The balance-training program resulted in early improvement of postural stability with plateaued behavior, in PD. On the other hand, flexibility-related measures took longer time to show improvement, yet exhibited a continuous progression during the training. Furthermore, improvements in mobility were achieved early at mid-training, and continued to improve to the end of the training. Taken together, the proposed framework provides a basis for the systematic analyses of motor learning dynamics of postural control in PD, which facilitates the future design of optimal training programs. Furthermore, the framework benefits from quantitative measures and a patient-specific model, which prepare the ground for design of individualized training programs.
Participants and balance-training Program
Twenty patients with PD, diagnosed as outlined by the UK Parkinson’s Disease Society Brain Bank Criteria  (Hoehn and Yahr ≤ 3, Mini-Mental State Examination score ≥ 24), who had no other comorbidities (e.g., neurological, musculoskeletal disorders, etc.) were included in the study (Table 4). Patients were eligible if they were able to walk independently for 10 m, and were on stable dopaminergic therapy. All patients provided written informed consent according to the Declaration of Helsinki. The study was approved by the local ethics committee.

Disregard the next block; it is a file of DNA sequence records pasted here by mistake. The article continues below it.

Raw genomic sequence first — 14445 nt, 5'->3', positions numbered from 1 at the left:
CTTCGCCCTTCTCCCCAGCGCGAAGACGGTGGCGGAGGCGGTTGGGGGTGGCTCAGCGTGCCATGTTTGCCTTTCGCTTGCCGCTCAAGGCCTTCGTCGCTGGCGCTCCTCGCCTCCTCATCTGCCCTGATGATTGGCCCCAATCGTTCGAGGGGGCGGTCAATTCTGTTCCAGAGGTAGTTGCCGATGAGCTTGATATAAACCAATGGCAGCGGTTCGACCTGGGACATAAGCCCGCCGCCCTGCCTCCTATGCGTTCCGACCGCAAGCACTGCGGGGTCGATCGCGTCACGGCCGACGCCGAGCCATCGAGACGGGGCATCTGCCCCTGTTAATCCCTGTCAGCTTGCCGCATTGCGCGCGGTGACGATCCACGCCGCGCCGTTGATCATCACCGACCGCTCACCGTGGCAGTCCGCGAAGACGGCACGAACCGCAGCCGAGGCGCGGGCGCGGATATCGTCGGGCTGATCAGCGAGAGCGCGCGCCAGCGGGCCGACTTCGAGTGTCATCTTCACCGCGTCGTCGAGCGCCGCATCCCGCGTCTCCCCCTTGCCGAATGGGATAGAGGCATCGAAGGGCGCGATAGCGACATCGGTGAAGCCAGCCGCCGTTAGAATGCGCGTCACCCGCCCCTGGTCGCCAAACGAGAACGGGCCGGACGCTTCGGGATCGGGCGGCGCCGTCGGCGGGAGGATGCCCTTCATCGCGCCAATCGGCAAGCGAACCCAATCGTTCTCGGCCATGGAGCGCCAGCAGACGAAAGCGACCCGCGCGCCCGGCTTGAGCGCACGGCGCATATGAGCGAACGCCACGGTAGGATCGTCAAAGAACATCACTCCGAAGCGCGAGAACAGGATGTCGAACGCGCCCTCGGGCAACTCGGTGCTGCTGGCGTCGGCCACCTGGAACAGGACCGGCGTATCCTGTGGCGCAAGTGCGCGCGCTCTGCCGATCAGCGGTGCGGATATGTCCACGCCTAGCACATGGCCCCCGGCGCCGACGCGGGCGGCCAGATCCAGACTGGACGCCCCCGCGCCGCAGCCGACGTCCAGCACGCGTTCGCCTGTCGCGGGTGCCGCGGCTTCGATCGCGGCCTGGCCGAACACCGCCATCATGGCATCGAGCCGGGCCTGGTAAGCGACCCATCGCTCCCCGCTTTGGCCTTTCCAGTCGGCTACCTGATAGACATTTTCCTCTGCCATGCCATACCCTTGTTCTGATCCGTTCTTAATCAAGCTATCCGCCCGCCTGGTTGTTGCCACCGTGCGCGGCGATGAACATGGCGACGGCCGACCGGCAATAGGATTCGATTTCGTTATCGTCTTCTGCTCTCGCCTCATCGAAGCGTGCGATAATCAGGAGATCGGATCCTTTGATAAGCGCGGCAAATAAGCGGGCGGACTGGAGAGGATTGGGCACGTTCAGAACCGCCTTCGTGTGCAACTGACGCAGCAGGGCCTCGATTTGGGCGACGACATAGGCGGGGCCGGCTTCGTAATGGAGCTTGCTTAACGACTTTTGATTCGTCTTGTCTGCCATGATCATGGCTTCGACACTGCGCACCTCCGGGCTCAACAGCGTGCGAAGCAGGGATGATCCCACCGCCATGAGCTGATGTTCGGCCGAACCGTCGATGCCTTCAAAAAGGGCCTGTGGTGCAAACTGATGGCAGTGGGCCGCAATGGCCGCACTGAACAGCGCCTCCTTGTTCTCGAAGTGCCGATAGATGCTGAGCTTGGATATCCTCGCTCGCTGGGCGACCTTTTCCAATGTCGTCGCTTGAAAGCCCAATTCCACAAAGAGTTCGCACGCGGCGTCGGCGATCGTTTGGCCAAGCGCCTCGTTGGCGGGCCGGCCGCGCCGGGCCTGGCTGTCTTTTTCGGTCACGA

The patients received 18 sessions of balance exercises (3 days/week for 6 weeks) in an outpatient rehabilitation center. Each session lasted for 60–90 min, with 10-min warm-up followed by 20 min of conventional rehabilitation (such as stretching, range-of-motion exercise, body-weight strengthening of hip and ankle, volitional/large stepping, forward/backward/sideways walking), and 30–60 min of balance exercises. The balance exercises included both overground balance exercises and device-based exercises. A laboratory-developed device, Balance Robot, was used for the device-based exercises. The Balance Robot consisted of a motorized support surface, which applied controlled tilt motion in all directions, and equipped with a customized force plate to provide visual feedback of the COP on a monitor in front of the patient. The exercises with the Balance Robot included Limit of Stability (LOS), Random Control, and Postural Stability [59, 60]. In the LOS exercise, the patients had to lean to different directions, in order to hit 8 targets using their COP. The targets were located on a circle around, and were displayed on the monitor. The patients had to reach and hit the blinking target which was randomly selected form the eight. The patients had to lean back and to re-position their COP at the center after successfully hitting each target (a maximum of 60 s was considered for each trial; however, the patients were asked to hit the targets as quickly as possible). The size of the targets was gradually shrunk, and the distance of the targets was progressively increased, from session to session. In Random Control exercise, a moving circle was shown to the patients on the monitor, and they were asked to follow the circle, and to keep their COP within the circle. The circle moved randomly in all directions on the screen and within each patient’s affordable space (up to 80% of the patient’s maximum lean in different directions, which was calibrated at the beginning of each session). The circle was shrunk in size and speeded up in moving throughout sessions, as to increase the difficulty level of the exercises. Postural Stability exercises included maintaining balance (i.e., keeping the COP as close as possible to the center position) while standing on the disturbing support surface with two levels of disturbance (Dist1, Dist2). Disturbances included sequences of tilt motions with random-amplitude and random-speed in the anterior–posterior direction. The amplitude was randomly set in the range of 1° to 7° in Dist1, and 2° to 11° in Dist2. The speed was also randomly selected from the range of 1 deg/s to 10 deg/s in Dist1 and to 15 deg/s in Dist2. The two exercises with Balance Robot (LOS, and Random Control) were performed on ‘No disturbance’ during weeks 1–2, on Dist1 during weeks 3–4, and on Dist2 during weeks 5–6 (see Appendix and Additional file 1, for the detailed exercises of each session and the training progression). In addition, patients were asked to maintain balance in response to unexpected toe-down/up 7° tilt perturbations in all sessions. The overground balance exercises involved maintaining balance in different stance conditions (quiet stance, semi-tandem stance, tandem stance, one-leg stance), while receiving sensory stimulations (on foam, with closed eyes, with movements of the head), or while performing upper extremity tasks (throwing ball, reaching, etc.). Training progression throughout sessions was provided by reducing or manipulating sensory information, necessary to obtain balance (see Appendix and Additional file 1, for detailed overground balance exercises). The exercises were designed based on the task difficulty, which progressed through sessions to remain challenging, while considering the patients’ safety. The patients wore a safety harness while standing on the Balance Robot, also with safety handles around, and performed exercises under direct supervision of a therapist. Patients were allowed to rest between exercises, as needed. All patients completed the balance-training program and none of them reported any side effects.